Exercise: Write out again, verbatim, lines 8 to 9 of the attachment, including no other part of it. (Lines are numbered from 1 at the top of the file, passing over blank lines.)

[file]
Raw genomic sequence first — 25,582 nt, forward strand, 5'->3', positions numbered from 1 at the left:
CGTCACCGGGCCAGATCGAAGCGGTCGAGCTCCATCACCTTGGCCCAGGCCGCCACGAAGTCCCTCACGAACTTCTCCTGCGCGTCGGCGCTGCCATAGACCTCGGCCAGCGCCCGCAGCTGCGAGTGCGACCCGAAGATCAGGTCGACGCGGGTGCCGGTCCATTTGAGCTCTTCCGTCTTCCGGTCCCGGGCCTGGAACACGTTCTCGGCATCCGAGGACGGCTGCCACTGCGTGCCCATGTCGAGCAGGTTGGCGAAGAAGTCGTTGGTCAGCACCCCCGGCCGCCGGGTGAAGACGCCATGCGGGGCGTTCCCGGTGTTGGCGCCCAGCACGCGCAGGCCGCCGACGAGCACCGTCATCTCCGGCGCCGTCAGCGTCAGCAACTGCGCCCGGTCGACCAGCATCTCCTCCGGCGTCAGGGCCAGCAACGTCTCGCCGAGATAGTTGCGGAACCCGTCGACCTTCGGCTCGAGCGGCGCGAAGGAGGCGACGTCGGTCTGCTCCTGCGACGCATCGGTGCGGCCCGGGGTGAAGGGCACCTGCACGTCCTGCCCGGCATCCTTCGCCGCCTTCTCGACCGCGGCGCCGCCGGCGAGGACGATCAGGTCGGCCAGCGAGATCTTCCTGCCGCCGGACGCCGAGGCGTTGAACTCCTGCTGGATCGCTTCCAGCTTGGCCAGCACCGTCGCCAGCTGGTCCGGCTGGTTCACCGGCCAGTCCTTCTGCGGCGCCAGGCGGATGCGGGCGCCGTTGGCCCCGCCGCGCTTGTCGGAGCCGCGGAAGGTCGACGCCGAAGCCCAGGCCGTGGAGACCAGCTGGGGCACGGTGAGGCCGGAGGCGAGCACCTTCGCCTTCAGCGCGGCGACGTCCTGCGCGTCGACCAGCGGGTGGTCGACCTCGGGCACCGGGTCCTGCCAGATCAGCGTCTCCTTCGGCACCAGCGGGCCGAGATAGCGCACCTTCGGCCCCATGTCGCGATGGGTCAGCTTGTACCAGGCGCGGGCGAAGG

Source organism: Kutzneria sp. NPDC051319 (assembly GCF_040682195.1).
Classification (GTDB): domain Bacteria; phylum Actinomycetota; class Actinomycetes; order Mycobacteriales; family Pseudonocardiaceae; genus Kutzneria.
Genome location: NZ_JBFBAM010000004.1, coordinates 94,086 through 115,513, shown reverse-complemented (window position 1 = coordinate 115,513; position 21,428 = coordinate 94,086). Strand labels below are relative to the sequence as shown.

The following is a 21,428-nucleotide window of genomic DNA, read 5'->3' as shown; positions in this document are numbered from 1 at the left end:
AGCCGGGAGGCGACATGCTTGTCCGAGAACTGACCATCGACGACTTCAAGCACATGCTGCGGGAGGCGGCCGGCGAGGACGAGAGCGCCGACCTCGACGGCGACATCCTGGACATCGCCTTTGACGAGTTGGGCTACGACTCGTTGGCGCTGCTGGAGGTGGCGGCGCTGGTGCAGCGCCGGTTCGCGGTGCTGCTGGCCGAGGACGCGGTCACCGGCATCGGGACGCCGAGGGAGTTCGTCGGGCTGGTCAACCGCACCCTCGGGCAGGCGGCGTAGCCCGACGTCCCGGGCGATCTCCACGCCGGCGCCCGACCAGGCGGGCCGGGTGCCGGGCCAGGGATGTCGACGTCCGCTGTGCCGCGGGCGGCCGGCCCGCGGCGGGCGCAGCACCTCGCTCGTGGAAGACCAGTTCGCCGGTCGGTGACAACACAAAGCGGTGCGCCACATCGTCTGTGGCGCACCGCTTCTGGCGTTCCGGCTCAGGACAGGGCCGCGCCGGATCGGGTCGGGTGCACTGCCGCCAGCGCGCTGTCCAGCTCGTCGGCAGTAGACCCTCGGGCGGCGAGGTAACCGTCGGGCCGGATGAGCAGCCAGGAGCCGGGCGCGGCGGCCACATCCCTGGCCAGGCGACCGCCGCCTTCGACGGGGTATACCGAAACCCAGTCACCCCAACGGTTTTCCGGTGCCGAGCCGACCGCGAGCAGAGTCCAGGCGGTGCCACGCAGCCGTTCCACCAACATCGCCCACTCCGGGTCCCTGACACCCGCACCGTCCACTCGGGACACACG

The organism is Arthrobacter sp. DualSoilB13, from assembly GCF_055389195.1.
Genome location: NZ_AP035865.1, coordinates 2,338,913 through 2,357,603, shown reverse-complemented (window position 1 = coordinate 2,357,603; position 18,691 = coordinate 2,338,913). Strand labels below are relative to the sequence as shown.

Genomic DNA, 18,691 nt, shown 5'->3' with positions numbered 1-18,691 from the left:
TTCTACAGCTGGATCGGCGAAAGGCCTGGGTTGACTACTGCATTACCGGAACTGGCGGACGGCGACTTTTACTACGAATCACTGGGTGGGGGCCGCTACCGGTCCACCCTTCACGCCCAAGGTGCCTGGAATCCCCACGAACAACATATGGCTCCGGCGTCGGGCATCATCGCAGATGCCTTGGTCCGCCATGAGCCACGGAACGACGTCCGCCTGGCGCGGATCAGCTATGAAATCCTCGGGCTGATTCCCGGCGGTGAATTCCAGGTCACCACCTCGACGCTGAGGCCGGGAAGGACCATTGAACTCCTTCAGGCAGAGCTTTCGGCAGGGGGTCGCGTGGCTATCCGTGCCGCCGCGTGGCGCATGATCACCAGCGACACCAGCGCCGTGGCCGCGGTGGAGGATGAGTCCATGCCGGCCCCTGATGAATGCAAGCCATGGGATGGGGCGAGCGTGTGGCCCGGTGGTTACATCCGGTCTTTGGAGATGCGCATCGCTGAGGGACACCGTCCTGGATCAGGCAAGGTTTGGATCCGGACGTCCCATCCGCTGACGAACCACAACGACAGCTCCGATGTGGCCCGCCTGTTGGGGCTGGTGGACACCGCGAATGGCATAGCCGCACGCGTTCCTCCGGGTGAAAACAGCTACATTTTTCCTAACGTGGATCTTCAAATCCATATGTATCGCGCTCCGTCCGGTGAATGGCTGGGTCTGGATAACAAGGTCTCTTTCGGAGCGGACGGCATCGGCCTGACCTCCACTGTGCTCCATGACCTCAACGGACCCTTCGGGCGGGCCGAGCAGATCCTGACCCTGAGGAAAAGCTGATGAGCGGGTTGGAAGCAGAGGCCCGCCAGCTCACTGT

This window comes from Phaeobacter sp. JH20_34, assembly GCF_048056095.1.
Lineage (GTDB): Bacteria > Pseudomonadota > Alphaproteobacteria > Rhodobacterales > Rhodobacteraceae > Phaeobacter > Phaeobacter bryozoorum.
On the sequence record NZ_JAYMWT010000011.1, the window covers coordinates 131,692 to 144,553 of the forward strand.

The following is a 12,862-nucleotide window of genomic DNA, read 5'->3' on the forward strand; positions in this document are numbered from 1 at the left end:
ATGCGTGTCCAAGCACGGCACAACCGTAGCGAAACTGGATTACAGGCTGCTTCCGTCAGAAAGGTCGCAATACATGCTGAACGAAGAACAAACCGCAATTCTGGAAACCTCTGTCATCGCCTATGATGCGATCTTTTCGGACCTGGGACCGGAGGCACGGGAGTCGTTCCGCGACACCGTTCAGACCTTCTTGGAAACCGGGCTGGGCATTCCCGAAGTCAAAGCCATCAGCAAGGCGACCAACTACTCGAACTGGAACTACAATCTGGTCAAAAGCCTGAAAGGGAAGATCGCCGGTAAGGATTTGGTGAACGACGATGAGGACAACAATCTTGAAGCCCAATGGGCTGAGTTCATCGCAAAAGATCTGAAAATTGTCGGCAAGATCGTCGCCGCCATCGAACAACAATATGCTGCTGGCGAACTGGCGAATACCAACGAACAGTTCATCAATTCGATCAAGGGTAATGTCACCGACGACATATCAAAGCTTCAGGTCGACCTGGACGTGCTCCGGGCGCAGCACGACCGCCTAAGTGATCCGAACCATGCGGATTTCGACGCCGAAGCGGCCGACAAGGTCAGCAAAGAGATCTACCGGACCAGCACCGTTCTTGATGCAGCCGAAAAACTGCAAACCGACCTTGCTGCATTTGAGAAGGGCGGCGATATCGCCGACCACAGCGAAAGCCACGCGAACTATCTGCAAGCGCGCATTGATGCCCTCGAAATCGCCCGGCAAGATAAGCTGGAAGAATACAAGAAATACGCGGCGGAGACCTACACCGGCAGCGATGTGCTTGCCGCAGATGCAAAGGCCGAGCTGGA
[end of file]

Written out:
The organism is Arthrobacter sp. DualSoilB13, from assembly GCF_055389195.1.
Genome location: NZ_AP035865.1, coordinates 2,338,913 through 2,357,603, shown reverse-complemented (window position 1 = coordinate 2,357,603; position 18,691 = coordinate 2,338,913). Strand labels below are relative to the sequence as shown.